You are still young at the age of 28 yrs old. If you still have problem bearing a child after 2 years of having a miscarriage, do consult a gynecologist. There is a 30% chance of your Fallopian Tube being obstructed or damaged. However, your spouse and you still have a good chance of bearing children due to availability of gynecologists and obstetricians in government and private hospitals who can offer specialised services, including the test-tube method.

Question 5

I would like to know the symptoms of ectopic pregnancy. What are the risks of having ectopic pregnancy and can it be detected through urine test?

Answer 5

Below are the symptoms of ectopic pregnancy:

  • Absence of period/ menses.
  • Symptoms of pregnancy.
  • Lower abdominal pain; pain can be intermittent or persistent.
  • Vaginal bleeding.

More serious symptoms include:

  • Shoulder tip pain.
  • Dizziness and fainting

Urine test is used to confirm pregnancy but CANNOT determine the location of foetus. The risk of ectopic pregnancy if not treated (via operation) is persistent bleeding leading to death. Other risks include infertility and the chance of recurrent ectopic pregnancy (20%).

Question 6

I just went through laparoscopic operation for the removal of endometrioma two weeks ago. The doctor advised me to undergo hormone therapy treatment but I am not willing to do it due to the side effects. I’m also planning to get pregnant soon. Therefore I am afraid that the treatment will affect my fertility.

Can I try to get pregnant without hormone therapy, as I was told that pregnancy can help to treat endometriosis as there is no menstrual cycle during pregnancy.

Answer 6

There are a few types of hormones for treatment of endometriosis. The examples are progestegens, danazole, gestrinone, GnRH agonist like gosereline, leoprolide, triptorelin and family planning pills. Due to the nature of the disease which is chronic, long-standing and recurrent, hormone therapy treatment is used to kill or destroy the disease especially those that couldn’t be seen by the naked eye. The therapy helps to create pseudo-pregnancy or pseudo-menopause state. The treatment usually lasts between 4 to 6 months only.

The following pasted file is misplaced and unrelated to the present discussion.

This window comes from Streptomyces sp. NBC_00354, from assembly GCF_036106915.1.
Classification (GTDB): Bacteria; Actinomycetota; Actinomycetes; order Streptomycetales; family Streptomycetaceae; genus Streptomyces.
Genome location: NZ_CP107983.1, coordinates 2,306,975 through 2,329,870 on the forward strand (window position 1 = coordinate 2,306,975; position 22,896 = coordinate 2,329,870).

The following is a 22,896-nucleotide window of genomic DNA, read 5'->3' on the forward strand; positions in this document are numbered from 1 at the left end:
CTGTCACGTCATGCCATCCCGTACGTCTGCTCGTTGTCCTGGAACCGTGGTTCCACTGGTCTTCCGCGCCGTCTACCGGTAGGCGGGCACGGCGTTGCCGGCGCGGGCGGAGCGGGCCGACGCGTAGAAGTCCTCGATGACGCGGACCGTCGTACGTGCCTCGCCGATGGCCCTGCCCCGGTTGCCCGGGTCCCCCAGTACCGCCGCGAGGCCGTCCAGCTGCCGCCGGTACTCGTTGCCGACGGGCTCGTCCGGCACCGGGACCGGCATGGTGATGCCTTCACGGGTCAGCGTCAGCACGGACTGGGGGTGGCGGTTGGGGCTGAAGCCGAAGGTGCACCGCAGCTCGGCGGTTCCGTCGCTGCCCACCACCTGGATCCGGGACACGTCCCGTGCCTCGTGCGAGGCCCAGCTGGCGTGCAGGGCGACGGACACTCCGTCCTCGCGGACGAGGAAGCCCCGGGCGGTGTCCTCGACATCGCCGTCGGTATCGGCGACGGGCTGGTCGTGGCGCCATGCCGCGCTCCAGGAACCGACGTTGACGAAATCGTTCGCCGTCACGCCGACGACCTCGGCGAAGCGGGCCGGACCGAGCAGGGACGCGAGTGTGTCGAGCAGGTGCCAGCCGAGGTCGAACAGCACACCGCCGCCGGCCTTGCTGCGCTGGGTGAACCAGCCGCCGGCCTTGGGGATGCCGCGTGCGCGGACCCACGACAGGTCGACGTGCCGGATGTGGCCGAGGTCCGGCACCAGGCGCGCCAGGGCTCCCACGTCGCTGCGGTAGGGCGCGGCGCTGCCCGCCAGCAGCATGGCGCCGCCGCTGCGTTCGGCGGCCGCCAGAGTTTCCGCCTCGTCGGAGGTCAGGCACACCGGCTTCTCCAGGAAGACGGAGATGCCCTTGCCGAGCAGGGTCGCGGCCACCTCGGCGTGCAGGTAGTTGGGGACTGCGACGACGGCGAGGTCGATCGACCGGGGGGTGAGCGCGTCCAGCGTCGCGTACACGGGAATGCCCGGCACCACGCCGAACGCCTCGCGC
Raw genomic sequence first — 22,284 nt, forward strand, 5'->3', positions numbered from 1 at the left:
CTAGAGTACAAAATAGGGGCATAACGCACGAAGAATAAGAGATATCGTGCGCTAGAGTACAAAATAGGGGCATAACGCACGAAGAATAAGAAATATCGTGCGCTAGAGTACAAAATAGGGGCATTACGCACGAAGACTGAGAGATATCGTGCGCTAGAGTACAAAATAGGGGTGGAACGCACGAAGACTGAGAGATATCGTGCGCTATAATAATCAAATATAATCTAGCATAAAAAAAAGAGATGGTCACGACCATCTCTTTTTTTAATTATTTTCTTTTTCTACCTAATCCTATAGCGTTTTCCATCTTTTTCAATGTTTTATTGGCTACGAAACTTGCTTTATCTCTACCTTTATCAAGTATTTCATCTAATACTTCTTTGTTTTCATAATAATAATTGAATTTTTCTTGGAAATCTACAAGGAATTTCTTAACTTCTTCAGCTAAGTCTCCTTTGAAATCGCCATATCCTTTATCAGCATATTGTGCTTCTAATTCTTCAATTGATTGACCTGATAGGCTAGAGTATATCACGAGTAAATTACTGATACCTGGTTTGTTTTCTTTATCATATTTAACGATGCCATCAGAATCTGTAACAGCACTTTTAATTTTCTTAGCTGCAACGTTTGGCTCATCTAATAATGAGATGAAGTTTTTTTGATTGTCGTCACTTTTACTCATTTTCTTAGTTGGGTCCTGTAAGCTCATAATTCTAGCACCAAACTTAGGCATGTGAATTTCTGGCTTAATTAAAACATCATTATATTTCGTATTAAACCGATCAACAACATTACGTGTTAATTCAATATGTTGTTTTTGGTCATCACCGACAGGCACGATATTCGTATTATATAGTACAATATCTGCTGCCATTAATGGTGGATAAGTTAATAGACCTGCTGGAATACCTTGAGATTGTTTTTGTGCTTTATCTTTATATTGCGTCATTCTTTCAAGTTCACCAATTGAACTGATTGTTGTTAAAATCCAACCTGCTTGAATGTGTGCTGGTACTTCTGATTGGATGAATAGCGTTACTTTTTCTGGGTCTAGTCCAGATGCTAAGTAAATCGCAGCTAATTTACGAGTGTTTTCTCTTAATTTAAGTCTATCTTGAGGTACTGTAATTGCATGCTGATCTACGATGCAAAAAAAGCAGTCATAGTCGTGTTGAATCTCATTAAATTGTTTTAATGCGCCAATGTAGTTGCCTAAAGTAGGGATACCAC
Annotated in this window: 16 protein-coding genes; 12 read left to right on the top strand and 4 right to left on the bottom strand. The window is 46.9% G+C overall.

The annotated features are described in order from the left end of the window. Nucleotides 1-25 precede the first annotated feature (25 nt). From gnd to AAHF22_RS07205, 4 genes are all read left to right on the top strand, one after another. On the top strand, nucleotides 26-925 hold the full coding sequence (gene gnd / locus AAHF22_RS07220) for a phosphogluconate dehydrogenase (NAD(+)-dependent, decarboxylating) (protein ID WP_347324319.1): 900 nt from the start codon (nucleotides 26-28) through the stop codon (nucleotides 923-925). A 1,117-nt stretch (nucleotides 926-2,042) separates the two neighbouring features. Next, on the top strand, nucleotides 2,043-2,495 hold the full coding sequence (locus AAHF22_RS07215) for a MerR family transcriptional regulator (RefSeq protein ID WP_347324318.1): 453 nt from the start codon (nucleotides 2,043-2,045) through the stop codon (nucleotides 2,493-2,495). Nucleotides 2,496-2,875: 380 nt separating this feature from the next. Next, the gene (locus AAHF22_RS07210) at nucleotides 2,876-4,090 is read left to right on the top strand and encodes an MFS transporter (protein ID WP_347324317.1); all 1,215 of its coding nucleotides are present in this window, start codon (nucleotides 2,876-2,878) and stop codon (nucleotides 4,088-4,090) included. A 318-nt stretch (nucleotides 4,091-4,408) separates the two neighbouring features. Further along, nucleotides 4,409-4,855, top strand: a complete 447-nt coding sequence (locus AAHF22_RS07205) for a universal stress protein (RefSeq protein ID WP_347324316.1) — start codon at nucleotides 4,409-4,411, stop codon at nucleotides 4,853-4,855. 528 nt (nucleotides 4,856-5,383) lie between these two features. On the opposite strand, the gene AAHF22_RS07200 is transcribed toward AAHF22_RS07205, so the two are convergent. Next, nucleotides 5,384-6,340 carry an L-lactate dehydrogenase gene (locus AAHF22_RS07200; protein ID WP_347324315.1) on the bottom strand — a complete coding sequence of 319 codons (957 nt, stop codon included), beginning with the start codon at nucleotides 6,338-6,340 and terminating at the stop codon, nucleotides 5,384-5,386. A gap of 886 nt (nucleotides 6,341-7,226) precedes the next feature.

Hormone treatment after operation, depends on a few factors like the stage or severity of the disease. Usually, hormone is given to patients with stage 3 or stage 4. Sometimes, it is also given at stage 1 or stage 2, especially if the symptoms of the disease persist. This treatment can also help to treat infertility. You are advised to further discuss with your gynecologist regarding the reason you need to take hormone therapy treatment.

Yes, pregnancy can cure endometriosis. But, on the other hand, pregnancy can also cause infertility. Therefore, if left alone without further treatment, it may take you quite some time to get pregnant as endometriosis is not treated completely. Please consider your decision after discussing with your doctor.

FIBROID

Question 7

What is fibroid, the cause of it and the treatment methods? Can it cause harm to the baby in the womb?

Answer 7

Uterine fibroid is a non-cancerous growth of the womb. It is estimated that 20 – 50% of women will have fibroids in their life. It usually occurs in women in their thirties and forties. The exact cause of fibroids is unknown. Small fibroids, usually do not cause any trouble to most women. However, bigger fibroids can cause excessive menstrual bleeding and other problems.

Fibroid in pregnancy usually does not cause any trouble and very rarely could cause harm to the foetus or mother. The problem that can arise is the inappropriate foetal position during 8 months and above of pregnancy. During pregnancy, the fibroid can suddenly become enlarged leading to interrupted blood supply and cause pain for a few days. This condition is known as red degeneration. However, it shall not cause harm to the mother.

Sometimes, fibroid causes bleeding more than normal during child birth.

Last Reviewed: 30 January 2012